Aspects Jewel Box Window Hummingbird Feeder

If you prefer a saucer style hummingbird feeder, try this version that attaches to the window with a suction cup bracket. It includes a built-in ant moat tray that wraps around the feeder and a perch for the birds to rest. The feeder portion lifts out of the base for cleaning, and the lid is hinged for easy sugar-water refills.

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window hummingbird feeder

Copper Window Mount Hummingbird Feeder

These test tubes are just the right size for tiny hummingbirds. Keep in mind that they will need to be filled much more often than a larger nectar feeder. We love the pretty copper perch that looks like a tree branch.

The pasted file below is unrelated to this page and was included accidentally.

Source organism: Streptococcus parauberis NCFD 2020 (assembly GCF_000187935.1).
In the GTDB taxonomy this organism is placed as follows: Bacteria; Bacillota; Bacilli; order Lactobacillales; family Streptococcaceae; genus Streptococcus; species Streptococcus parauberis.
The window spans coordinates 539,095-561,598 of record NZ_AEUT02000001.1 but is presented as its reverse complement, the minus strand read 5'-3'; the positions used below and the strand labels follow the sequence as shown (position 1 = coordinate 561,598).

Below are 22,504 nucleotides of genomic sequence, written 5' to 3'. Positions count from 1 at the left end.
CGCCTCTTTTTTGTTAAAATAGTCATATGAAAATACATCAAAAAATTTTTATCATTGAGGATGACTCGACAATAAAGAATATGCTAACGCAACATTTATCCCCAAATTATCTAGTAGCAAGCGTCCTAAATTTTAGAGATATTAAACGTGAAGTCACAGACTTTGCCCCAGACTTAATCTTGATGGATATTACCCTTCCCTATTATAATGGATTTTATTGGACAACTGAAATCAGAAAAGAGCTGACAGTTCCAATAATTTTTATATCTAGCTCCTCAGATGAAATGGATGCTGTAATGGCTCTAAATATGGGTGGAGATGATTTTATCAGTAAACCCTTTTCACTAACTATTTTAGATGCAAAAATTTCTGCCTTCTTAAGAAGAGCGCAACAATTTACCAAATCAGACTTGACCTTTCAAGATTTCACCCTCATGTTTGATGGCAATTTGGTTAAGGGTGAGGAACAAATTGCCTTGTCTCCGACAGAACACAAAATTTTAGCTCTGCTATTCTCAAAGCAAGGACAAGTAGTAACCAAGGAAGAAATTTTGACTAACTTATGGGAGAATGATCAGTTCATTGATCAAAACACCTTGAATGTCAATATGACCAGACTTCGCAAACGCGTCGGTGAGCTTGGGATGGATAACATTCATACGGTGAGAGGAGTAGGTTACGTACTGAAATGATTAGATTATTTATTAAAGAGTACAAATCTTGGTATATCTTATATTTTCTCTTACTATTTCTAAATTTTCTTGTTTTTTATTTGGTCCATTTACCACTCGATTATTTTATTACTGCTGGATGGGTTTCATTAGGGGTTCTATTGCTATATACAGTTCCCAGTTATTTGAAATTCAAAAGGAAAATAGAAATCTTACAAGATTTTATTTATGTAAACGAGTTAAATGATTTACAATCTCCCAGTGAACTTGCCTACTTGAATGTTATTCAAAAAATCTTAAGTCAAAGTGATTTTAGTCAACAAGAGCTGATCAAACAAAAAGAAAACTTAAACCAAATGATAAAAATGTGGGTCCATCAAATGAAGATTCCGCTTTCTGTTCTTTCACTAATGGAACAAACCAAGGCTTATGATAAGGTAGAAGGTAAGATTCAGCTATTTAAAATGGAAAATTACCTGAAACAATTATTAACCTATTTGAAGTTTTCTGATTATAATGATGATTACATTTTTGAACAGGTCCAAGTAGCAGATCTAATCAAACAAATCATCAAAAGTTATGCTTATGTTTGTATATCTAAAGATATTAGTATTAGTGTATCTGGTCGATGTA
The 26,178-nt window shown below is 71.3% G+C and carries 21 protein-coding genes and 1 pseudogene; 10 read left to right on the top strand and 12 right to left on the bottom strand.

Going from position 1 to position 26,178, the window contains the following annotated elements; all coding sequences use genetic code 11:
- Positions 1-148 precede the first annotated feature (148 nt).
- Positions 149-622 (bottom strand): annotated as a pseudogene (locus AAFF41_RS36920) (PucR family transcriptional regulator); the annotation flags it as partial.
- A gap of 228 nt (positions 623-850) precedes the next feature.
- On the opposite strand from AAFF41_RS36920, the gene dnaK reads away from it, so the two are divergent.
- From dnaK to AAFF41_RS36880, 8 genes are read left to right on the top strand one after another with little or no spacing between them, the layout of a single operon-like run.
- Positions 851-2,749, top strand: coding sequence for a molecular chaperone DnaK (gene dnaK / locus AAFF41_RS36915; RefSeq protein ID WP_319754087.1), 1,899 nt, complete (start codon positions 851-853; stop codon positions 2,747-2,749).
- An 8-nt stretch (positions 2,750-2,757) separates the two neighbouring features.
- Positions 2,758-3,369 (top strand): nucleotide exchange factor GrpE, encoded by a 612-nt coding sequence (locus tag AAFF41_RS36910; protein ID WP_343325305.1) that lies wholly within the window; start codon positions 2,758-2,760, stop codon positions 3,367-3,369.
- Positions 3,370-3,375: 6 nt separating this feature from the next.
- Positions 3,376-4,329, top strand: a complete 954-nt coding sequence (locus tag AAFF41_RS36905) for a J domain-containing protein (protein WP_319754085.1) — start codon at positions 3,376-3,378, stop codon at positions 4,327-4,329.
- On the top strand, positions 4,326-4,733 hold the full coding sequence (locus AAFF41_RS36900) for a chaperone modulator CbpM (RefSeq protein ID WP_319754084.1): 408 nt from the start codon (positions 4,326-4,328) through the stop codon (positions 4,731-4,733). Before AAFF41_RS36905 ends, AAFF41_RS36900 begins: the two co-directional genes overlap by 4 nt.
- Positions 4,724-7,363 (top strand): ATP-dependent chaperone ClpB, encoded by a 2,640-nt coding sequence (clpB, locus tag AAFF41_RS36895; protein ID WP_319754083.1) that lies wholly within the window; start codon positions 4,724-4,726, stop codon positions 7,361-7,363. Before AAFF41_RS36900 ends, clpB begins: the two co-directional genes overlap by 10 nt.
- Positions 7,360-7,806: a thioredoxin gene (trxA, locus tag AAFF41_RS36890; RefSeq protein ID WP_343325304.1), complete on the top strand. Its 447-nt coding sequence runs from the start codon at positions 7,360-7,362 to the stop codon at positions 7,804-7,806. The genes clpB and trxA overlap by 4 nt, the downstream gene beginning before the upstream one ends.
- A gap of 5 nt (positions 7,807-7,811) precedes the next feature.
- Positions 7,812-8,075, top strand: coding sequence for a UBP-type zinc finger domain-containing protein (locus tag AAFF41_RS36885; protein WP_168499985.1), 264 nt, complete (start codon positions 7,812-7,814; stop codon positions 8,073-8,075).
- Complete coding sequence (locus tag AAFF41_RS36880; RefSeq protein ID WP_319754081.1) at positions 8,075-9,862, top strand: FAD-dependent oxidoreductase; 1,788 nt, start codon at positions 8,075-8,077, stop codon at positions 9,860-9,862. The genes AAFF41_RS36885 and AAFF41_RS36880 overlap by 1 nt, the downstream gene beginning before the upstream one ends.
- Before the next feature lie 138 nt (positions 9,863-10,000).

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Check out the best finch feeders to serve thistle seed.

How to Make a DIY Window Bird Feeder

Create a window shelf, a simple board nailed to the sill, “to enjoy the birds at very close quarters,” ornithologist Roger Tory Peterson urged 85 years ago in Bird-Lore magazine. After all, the benefits of bird feeding are for you just as much as for the birds.

“I attach a board to the window ledge and sprinkle sunflower seeds across it. The birds come to the makeshift feeder even with me watching. The key is nearby shrubs that offer the birds protection,” says Grace Huffman of Oklahoma City, Oklahoma.

acorn woodpecker
Acorn woodpeckers enjoying oranges

If you have a deck railing or a patio, here’s a simple trick to see orioles and other fruit-eating birds up-close—just spear an orange half on a nail!

Next, check out the best blue jay bird feeders for peanuts.

black friday binoculars